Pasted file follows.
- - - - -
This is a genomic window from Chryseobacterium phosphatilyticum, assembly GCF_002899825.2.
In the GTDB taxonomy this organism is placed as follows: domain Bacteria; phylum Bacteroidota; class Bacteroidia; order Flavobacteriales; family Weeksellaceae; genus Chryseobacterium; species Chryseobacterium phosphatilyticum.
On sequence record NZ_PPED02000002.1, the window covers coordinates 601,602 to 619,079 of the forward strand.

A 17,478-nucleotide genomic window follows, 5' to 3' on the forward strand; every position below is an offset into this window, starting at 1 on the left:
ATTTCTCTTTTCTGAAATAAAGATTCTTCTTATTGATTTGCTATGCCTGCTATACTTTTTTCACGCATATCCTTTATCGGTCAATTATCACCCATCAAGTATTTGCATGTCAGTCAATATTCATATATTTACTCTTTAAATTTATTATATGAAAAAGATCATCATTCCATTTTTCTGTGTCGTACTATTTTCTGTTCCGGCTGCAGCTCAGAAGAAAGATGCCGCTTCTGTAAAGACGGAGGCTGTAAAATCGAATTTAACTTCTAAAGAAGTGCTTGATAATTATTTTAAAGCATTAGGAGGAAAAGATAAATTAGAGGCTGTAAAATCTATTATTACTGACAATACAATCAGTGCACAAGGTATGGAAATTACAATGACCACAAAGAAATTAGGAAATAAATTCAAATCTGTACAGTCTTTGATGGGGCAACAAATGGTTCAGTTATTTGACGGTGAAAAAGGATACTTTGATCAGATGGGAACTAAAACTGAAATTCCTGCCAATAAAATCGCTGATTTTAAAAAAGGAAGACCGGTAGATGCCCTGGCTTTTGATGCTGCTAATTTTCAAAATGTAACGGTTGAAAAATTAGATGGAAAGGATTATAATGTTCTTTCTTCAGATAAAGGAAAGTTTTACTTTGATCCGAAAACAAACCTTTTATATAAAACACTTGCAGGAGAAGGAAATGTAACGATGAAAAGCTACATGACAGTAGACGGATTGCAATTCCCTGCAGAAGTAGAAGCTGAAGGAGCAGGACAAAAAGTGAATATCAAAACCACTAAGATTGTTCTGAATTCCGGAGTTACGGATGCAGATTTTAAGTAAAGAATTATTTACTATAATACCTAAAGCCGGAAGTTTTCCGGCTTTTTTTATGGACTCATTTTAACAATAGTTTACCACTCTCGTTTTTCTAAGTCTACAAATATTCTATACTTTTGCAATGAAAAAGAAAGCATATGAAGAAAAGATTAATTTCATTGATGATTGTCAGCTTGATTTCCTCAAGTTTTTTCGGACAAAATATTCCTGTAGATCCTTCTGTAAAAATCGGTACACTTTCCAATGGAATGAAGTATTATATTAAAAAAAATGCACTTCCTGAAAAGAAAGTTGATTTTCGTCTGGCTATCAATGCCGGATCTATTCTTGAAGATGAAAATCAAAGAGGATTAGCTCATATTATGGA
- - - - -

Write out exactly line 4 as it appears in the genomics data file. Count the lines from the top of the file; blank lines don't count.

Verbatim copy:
A 17,478-nucleotide genomic window follows, 5' to 3' on the forward strand; every position below is an offset into this window, starting at 1 on the left: